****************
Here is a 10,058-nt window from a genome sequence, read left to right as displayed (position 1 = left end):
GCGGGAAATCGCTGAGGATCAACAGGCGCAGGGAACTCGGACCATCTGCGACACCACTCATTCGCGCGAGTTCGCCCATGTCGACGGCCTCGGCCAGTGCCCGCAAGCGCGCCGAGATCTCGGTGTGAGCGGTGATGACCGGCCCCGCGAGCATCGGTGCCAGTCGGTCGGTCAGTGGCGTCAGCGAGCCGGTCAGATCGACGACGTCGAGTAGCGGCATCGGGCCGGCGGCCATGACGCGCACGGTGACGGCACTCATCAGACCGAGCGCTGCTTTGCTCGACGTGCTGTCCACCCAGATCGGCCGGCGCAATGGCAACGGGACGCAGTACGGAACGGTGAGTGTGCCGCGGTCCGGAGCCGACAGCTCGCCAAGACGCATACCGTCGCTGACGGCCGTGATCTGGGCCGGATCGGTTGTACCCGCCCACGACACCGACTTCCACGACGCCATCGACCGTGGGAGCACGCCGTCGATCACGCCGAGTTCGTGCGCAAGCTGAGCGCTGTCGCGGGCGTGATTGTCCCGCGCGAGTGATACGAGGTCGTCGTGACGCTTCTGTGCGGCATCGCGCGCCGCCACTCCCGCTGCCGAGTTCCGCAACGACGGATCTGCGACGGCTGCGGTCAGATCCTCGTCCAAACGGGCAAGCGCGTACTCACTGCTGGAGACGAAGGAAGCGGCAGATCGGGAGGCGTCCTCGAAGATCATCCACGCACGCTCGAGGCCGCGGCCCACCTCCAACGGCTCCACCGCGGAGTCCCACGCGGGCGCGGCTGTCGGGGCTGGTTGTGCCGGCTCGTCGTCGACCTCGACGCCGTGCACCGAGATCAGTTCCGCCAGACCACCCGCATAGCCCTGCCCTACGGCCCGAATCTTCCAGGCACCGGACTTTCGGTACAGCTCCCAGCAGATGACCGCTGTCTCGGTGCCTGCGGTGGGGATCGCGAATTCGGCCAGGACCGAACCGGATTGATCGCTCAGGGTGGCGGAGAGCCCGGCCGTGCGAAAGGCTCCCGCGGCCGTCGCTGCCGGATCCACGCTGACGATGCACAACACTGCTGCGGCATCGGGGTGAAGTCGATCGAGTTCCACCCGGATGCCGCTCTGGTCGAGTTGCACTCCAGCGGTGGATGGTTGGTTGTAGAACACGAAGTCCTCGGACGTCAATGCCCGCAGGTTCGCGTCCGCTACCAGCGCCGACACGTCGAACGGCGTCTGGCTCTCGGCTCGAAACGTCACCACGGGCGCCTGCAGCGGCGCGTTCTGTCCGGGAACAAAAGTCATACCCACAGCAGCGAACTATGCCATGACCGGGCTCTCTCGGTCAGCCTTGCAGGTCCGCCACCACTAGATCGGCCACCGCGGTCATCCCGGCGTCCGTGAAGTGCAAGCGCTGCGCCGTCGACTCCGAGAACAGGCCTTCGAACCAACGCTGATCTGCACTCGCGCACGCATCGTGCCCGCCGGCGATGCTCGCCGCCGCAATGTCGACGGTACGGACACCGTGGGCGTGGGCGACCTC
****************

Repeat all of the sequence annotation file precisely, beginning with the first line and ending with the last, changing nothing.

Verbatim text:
Here is a 10,058-nt window from a genome sequence, read left to right as displayed (position 1 = left end):
GCGGGAAATCGCTGAGGATCAACAGGCGCAGGGAACTCGGACCATCTGCGACACCACTCATTCGCGCGAGTTCGCCCATGTCGACGGCCTCGGCCAGTGCCCGCAAGCGCGCCGAGATCTCGGTGTGAGCGGTGATGACCGGCCCCGCGAGCATCGGTGCCAGTCGGTCGGTCAGTGGCGTCAGCGAGCCGGTCAGATCGACGACGTCGAGTAGCGGCATCGGGCCGGCGGCCATGACGCGCACGGTGACGGCACTCATCAGACCGAGCGCTGCTTTGCTCGACGTGCTGTCCACCCAGATCGGCCGGCGCAATGGCAACGGGACGCAGTACGGAACGGTGAGTGTGCCGCGGTCCGGAGCCGACAGCTCGCCAAGACGCATACCGTCGCTGACGGCCGTGATCTGGGCCGGATCGGTTGTACCCGCCCACGACACCGACTTCCACGACGCCATCGACCGTGGGAGCACGCCGTCGATCACGCCGAGTTCGTGCGCAAGCTGAGCGCTGTCGCGGGCGTGATTGTCCCGCGCGAGTGATACGAGGTCGTCGTGACGCTTCTGTGCGGCATCGCGCGCCGCCACTCCCGCTGCCGAGTTCCGCAACGACGGATCTGCGACGGCTGCGGTCAGATCCTCGTCCAAACGGGCAAGCGCGTACTCACTGCTGGAGACGAAGGAAGCGGCAGATCGGGAGGCGTCCTCGAAGATCATCCACGCACGCTCGAGGCCGCGGCCCACCTCCAACGGCTCCACCGCGGAGTCCCACGCGGGCGCGGCTGTCGGGGCTGGTTGTGCCGGCTCGTCGTCGACCTCGACGCCGTGCACCGAGATCAGTTCCGCCAGACCACCCGCATAGCCCTGCCCTACGGCCCGAATCTTCCAGGCACCGGACTTTCGGTACAGCTCCCAGCAGATGACCGCTGTCTCGGTGCCTGCGGTGGGGATCGCGAATTCGGCCAGGACCGAACCGGATTGATCGCTCAGGGTGGCGGAGAGCCCGGCCGTGCGAAAGGCTCCCGCGGCCGTCGCTGCCGGATCCACGCTGACGATGCACAACACTGCTGCGGCATCGGGGTGAAGTCGATCGAGTTCCACCCGGATGCCGCTCTGGTCGAGTTGCACTCCAGCGGTGGATGGTTGGTTGTAGAACACGAAGTCCTCGGACGTCAATGCCCGCAGGTTCGCGTCCGCTACCAGCGCCGACACGTCGAACGGCGTCTGGCTCTCGGCTCGAAACGTCACCACGGGCGCCTGCAGCGGCGCGTTCTGTCCGGGAACAAAAGTCATACCCACAGCAGCGAACTATGCCATGACCGGGCTCTCTCGGTCAGCCTTGCAGGTCCGCCACCACTAGATCGGCCACCGCGGTCATCCCGGCGTCCGTGAAGTGCAAGCGCTGCGCCGTCGACTCCGAGAACAGGCCTTCGAACCAACGCTGATCTGCACTCGCGCACGCATCGTGCCCGCCGGCGATGCTCGCCGCCGCAATGTCGACGGTACGGACACCGTGGGCGTGGGCGACCTC